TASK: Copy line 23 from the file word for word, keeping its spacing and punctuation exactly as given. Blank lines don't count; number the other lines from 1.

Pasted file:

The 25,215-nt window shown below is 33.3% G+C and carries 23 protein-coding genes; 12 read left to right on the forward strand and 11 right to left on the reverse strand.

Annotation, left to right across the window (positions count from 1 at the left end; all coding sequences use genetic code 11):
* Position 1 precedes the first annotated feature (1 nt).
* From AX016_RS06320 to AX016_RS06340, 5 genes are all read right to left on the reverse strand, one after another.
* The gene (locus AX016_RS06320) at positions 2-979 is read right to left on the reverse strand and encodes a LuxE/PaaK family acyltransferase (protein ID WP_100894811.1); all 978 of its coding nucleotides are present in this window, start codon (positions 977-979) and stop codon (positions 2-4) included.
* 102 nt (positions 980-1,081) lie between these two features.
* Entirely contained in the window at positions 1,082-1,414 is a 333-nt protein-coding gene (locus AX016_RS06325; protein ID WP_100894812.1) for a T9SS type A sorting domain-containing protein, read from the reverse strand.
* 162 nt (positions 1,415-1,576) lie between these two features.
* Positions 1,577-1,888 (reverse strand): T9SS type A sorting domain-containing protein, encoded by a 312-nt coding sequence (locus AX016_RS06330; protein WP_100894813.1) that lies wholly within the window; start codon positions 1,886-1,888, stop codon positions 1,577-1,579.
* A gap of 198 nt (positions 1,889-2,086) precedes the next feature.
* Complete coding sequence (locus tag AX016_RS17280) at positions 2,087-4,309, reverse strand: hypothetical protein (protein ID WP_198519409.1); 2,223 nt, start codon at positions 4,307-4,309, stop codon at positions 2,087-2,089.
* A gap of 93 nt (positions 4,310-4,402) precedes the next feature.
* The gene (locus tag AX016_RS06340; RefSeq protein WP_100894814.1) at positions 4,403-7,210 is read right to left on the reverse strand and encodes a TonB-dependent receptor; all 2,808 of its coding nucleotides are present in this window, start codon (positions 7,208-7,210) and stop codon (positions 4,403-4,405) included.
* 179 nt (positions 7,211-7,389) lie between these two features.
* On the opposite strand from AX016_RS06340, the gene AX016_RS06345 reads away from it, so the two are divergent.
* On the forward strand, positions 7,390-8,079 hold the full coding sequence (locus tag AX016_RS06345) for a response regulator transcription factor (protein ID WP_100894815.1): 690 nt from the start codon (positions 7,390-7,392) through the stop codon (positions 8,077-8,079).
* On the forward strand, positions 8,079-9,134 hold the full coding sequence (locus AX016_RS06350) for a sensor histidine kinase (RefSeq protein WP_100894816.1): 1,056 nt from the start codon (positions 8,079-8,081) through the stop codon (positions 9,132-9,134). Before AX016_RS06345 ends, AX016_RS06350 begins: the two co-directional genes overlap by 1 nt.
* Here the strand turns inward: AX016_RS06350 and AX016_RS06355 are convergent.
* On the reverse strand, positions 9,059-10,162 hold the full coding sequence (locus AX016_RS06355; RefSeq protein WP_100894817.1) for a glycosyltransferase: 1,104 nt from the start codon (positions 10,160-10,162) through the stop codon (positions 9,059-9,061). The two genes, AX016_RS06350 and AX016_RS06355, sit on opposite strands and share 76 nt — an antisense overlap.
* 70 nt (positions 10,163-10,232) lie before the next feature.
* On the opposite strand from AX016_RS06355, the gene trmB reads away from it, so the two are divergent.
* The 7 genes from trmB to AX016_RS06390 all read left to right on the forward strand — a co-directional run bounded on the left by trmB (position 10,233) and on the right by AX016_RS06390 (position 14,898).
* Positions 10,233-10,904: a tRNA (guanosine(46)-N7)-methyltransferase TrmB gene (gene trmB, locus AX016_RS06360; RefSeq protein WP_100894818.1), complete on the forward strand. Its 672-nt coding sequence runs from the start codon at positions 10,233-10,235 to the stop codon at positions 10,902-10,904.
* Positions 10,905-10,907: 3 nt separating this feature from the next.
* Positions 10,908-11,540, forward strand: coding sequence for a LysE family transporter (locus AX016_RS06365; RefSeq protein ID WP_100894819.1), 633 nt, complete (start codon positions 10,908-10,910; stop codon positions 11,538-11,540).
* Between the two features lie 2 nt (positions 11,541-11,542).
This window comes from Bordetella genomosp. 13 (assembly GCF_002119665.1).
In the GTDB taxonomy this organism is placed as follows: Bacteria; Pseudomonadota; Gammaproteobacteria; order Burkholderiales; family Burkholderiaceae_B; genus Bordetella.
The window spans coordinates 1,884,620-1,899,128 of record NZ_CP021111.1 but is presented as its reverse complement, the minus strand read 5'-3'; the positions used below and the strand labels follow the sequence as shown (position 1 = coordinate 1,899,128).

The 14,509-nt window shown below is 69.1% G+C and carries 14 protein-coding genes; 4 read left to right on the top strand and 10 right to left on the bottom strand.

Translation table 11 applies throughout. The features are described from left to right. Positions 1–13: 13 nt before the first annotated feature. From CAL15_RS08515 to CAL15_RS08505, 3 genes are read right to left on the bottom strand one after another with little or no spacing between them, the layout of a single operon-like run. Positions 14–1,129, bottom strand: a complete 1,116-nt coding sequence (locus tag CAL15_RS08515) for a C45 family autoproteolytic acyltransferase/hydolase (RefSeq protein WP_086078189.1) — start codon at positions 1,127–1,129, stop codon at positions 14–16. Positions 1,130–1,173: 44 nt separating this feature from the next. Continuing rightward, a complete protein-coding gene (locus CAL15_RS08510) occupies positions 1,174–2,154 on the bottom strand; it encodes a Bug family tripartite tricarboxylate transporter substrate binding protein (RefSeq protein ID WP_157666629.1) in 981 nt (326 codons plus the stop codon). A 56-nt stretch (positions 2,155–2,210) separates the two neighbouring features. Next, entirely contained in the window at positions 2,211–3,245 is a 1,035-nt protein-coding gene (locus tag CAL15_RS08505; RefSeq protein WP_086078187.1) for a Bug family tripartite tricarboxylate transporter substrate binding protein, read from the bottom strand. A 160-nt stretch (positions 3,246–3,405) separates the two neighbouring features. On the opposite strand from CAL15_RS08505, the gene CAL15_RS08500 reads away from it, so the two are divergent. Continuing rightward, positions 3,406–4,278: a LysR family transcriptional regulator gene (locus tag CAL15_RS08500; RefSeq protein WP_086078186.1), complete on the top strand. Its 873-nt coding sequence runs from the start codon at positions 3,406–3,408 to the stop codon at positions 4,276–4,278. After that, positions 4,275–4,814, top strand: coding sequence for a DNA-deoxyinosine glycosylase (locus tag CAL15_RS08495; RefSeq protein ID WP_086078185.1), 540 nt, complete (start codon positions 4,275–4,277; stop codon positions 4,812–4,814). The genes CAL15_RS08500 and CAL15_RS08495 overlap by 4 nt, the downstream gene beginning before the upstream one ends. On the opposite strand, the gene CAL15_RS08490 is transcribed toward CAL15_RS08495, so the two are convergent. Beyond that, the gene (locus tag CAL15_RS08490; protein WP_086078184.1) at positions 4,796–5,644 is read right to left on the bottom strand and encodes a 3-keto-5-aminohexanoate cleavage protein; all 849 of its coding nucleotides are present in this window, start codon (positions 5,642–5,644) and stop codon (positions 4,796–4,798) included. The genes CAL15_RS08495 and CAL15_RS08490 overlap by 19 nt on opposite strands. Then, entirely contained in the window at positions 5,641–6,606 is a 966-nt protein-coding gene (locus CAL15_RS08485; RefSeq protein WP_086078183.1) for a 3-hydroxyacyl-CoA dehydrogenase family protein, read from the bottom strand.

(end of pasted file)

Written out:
* Positions 10,233-10,904: a tRNA (guanosine(46)-N7)-methyltransferase TrmB gene (gene trmB, locus AX016_RS06360; RefSeq protein WP_100894818.1), complete on the forward strand. Its 672-nt coding sequence runs from the start codon at positions 10,233-10,235 to the stop codon at positions 10,902-10,904.